Wednesday, November 30, 2005

The legacy of Vine Deloria Jr.

I just found out, today, that American Indian author and educator, Vine Deloria Jr. died on November 13.

Link to article at Indian Country .com

(excerpt)" So why in this land called the United States of America is one of the most important intellects and social justice activists of the last century, known and respected so widely among indigenous peoples of North America, still unrecognized - to a shameful extent - by the larger society? Think about it. It is a sign of how much popular stereotypes and thinking about the people of the first nations of America still needs to change. Rosa Parks received the nationwide attention her life and death deserved; the absence of a similar response for Deloria's life and death is telling. Almost 40 years after Deloria captured the attention of the general public with his wit and keen insights in the now classic ''Custer Died For Your Sins'' and his follow-up work ''We Talk, You Listen,'' it appears far too few listened or are listening.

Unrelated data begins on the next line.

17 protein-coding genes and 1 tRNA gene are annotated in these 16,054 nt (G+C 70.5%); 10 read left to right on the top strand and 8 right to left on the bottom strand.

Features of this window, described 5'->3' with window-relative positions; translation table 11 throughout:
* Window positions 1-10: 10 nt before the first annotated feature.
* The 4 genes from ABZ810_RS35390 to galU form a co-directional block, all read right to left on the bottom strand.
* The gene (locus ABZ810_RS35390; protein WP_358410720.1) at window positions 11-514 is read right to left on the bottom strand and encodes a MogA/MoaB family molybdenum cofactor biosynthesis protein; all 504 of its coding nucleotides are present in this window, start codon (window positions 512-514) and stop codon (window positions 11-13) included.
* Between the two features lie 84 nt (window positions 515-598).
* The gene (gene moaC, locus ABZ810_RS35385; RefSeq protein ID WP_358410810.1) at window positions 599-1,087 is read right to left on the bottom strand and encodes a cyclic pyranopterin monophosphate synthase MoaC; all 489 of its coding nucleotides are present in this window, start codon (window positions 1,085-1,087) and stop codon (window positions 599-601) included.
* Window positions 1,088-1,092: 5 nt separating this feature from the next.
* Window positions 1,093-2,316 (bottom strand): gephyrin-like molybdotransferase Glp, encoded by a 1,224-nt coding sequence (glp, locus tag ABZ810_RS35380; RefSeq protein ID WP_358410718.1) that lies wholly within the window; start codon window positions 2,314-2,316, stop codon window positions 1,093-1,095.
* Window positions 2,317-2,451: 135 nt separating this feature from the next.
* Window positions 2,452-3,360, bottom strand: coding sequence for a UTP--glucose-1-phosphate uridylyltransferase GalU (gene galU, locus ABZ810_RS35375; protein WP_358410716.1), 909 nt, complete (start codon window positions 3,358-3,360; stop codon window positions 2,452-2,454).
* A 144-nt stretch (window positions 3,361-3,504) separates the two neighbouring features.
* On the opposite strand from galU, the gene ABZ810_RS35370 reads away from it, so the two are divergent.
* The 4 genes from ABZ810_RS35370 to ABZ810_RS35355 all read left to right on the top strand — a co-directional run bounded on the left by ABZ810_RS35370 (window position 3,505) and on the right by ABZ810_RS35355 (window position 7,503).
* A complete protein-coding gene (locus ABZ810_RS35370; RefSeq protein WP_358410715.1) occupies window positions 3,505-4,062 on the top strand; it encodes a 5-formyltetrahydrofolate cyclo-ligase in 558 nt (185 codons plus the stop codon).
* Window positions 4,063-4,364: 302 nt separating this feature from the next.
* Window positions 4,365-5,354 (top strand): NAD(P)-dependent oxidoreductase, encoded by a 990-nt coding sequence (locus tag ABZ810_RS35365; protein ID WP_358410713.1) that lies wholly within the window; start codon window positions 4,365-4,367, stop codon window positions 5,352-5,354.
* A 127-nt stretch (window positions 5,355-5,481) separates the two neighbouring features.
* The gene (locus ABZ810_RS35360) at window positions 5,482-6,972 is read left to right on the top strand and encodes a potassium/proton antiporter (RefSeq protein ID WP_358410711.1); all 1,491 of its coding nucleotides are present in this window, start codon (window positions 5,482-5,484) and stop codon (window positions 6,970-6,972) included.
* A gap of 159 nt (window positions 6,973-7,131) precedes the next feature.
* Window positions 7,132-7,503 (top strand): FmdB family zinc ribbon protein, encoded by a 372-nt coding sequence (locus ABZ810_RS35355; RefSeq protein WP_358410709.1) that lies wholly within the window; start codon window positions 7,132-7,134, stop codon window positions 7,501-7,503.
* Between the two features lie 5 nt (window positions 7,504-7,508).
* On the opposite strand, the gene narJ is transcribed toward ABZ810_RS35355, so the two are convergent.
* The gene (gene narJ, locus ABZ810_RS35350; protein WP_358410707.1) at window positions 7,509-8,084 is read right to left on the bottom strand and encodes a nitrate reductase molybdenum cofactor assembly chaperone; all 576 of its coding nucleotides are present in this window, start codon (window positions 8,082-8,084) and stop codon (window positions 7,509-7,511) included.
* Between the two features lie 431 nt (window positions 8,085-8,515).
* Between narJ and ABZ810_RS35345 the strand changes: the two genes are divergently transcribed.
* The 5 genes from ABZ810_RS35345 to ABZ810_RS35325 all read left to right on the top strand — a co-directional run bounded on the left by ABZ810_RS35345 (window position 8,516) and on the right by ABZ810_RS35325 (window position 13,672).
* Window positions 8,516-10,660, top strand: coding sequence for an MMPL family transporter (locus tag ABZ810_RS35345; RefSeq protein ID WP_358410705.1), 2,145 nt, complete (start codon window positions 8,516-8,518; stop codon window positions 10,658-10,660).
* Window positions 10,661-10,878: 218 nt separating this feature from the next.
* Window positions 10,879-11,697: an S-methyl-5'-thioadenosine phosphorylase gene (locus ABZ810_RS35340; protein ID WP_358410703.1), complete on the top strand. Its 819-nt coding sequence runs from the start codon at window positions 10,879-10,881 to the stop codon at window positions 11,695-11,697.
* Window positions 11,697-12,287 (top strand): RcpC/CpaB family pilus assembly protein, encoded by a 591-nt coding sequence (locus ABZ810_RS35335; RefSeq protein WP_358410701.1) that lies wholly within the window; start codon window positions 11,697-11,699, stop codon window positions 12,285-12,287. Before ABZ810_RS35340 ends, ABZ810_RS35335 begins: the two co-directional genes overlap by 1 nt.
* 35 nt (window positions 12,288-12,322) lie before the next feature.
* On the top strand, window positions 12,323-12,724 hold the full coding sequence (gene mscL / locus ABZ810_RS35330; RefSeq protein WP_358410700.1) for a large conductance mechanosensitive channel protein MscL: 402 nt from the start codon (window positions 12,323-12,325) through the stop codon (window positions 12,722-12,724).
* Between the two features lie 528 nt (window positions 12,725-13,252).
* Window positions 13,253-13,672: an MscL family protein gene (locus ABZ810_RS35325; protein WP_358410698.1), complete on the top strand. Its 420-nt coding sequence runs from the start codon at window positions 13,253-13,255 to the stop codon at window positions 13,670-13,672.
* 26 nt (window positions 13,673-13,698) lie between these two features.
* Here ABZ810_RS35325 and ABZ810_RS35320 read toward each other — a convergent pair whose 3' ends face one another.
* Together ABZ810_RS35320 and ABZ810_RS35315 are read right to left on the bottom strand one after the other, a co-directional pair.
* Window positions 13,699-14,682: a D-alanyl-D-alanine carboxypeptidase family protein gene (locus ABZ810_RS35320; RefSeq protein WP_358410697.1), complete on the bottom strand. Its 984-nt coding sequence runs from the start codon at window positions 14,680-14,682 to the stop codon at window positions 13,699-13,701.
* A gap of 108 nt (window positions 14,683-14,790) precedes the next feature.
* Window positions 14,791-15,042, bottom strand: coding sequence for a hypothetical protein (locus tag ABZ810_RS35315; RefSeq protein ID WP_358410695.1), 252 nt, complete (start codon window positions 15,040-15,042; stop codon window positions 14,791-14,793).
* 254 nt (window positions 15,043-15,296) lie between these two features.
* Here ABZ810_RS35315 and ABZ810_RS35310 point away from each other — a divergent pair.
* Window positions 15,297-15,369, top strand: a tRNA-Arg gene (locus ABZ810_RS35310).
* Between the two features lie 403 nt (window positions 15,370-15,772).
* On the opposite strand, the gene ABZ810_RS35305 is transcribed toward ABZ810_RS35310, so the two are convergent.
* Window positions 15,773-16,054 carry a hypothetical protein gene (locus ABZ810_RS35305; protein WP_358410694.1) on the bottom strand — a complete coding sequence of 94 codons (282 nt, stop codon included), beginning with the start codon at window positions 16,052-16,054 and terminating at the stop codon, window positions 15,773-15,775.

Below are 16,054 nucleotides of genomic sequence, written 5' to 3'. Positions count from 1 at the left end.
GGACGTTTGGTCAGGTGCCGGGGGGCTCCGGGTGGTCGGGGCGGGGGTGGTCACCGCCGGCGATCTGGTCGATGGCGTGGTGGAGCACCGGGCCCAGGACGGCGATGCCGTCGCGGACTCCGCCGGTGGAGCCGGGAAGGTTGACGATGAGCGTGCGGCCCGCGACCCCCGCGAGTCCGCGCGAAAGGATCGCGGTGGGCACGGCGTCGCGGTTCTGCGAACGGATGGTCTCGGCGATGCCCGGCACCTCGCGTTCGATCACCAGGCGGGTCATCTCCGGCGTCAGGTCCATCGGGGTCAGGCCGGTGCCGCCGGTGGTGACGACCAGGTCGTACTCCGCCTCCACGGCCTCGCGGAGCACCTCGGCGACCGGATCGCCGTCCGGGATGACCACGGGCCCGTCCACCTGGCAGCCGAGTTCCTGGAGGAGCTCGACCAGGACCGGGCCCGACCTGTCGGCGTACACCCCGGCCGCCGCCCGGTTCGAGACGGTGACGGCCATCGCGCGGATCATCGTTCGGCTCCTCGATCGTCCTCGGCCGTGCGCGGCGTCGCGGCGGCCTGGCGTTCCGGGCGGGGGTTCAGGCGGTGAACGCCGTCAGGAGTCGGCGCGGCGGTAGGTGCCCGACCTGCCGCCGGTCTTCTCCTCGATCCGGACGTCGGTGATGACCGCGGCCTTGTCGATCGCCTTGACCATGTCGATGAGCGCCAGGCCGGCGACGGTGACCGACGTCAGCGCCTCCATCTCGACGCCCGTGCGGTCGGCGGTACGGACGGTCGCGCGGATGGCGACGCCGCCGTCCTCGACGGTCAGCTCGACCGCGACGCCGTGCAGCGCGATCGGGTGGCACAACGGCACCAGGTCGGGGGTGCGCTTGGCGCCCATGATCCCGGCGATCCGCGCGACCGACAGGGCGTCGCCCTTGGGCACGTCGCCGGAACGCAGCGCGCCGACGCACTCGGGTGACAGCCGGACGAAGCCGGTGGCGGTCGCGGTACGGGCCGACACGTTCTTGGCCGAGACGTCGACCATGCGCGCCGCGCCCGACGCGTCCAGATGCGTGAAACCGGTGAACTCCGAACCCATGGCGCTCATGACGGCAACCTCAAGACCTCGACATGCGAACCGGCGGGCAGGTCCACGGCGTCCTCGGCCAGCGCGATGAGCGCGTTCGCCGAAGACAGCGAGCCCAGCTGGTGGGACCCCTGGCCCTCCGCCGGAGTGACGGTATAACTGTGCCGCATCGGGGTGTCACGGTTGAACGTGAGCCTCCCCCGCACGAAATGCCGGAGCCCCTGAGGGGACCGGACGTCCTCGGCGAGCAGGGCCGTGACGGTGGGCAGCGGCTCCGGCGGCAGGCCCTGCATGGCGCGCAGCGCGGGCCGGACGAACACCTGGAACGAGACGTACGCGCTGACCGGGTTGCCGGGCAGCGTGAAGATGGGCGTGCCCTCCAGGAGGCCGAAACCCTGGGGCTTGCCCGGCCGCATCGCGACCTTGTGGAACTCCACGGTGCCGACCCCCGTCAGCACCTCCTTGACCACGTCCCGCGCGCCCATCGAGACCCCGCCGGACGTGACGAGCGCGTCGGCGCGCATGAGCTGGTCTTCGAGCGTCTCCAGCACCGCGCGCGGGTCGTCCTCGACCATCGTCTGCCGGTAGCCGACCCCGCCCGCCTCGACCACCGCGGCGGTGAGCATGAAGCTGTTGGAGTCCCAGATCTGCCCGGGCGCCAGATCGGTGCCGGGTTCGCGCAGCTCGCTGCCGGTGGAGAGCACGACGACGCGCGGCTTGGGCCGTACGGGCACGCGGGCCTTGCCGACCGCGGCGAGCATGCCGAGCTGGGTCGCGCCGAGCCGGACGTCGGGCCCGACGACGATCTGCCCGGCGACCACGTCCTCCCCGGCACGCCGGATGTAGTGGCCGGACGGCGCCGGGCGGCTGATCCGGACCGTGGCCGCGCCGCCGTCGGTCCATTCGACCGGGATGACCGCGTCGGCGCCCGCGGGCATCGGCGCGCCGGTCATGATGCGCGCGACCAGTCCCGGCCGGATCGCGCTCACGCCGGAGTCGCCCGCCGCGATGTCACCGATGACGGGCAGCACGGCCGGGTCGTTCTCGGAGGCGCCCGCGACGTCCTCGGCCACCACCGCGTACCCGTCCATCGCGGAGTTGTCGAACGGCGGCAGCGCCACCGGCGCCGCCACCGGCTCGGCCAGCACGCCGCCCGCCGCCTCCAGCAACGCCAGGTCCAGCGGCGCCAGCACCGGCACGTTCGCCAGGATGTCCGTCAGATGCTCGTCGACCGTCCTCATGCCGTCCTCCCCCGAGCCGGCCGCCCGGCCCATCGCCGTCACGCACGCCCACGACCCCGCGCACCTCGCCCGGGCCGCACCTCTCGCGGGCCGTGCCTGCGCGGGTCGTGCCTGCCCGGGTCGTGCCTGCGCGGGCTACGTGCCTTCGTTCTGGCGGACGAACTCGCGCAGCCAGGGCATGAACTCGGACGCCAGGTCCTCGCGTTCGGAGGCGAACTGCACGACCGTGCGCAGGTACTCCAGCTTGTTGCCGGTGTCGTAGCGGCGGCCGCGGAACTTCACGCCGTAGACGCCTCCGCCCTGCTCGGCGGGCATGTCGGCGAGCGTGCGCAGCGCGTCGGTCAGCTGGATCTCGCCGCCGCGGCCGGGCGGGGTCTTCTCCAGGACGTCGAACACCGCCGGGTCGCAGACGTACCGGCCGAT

Throughout his life's work, he never stopped trying to engage the dominant institutions of the United States in an honest dialogue and discussion about the important issues of life on this planet and the universe. Deloria read widely and wrote across academic disciplines. At best, this earned him a reputation as a ''renaissance man'' and at worst, a dismissal because he was not an academic specialist. Both evaluations miss the distinguishing feature that indigenous people recognized in Deloria's work: he was an indigenous thinker, an indigenous intellectual. "

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Jade L Blackwater said...

I was reading this one this morning... did you get a chance to read the poem posted as well?

Hoka-shay-honaqut said...

No, but I will.